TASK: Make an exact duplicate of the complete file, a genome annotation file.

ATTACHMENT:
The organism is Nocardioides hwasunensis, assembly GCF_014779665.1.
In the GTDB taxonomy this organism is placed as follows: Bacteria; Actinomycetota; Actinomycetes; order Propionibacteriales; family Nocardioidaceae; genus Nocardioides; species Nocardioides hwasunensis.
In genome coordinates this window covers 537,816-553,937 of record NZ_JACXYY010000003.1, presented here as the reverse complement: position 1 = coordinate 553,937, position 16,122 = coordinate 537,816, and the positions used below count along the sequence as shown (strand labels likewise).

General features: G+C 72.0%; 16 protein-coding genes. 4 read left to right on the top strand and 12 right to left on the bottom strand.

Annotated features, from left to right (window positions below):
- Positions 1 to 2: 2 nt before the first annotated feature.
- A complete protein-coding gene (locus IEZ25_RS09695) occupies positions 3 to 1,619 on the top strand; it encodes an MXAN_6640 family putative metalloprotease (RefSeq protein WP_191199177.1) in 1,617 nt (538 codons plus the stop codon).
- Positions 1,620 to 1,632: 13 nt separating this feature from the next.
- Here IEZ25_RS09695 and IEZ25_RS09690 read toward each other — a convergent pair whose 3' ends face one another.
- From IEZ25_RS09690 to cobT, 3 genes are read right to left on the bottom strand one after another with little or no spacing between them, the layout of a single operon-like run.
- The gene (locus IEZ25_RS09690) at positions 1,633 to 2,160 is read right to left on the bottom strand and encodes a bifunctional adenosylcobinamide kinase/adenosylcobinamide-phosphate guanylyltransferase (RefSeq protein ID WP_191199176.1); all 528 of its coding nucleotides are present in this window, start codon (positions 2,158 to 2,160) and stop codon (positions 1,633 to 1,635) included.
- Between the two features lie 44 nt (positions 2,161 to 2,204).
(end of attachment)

The organism is Nocardioides hwasunensis, assembly GCF_014779665.1.
In the GTDB taxonomy this organism is placed as follows: Bacteria; Actinomycetota; Actinomycetes; order Propionibacteriales; family Nocardioidaceae; genus Nocardioides; species Nocardioides hwasunensis.
In genome coordinates this window covers 537,816-553,937 of record NZ_JACXYY010000003.1, presented here as the reverse complement: position 1 = coordinate 553,937, position 16,122 = coordinate 537,816, and the positions used below count along the sequence as shown (strand labels likewise).

General features: G+C 72.0%; 16 protein-coding genes. 4 read left to right on the top strand and 12 right to left on the bottom strand.

Annotated features, from left to right (window positions below):
- Positions 1 to 2: 2 nt before the first annotated feature.
- A complete protein-coding gene (locus IEZ25_RS09695) occupies positions 3 to 1,619 on the top strand; it encodes an MXAN_6640 family putative metalloprotease (RefSeq protein WP_191199177.1) in 1,617 nt (538 codons plus the stop codon).
- Positions 1,620 to 1,632: 13 nt separating this feature from the next.
- Here IEZ25_RS09695 and IEZ25_RS09690 read toward each other — a convergent pair whose 3' ends face one another.
- From IEZ25_RS09690 to cobT, 3 genes are read right to left on the bottom strand one after another with little or no spacing between them, the layout of a single operon-like run.
- The gene (locus IEZ25_RS09690) at positions 1,633 to 2,160 is read right to left on the bottom strand and encodes a bifunctional adenosylcobinamide kinase/adenosylcobinamide-phosphate guanylyltransferase (RefSeq protein ID WP_191199176.1); all 528 of its coding nucleotides are present in this window, start codon (positions 2,158 to 2,160) and stop codon (positions 1,633 to 1,635) included.
- Between the two features lie 44 nt (positions 2,161 to 2,204).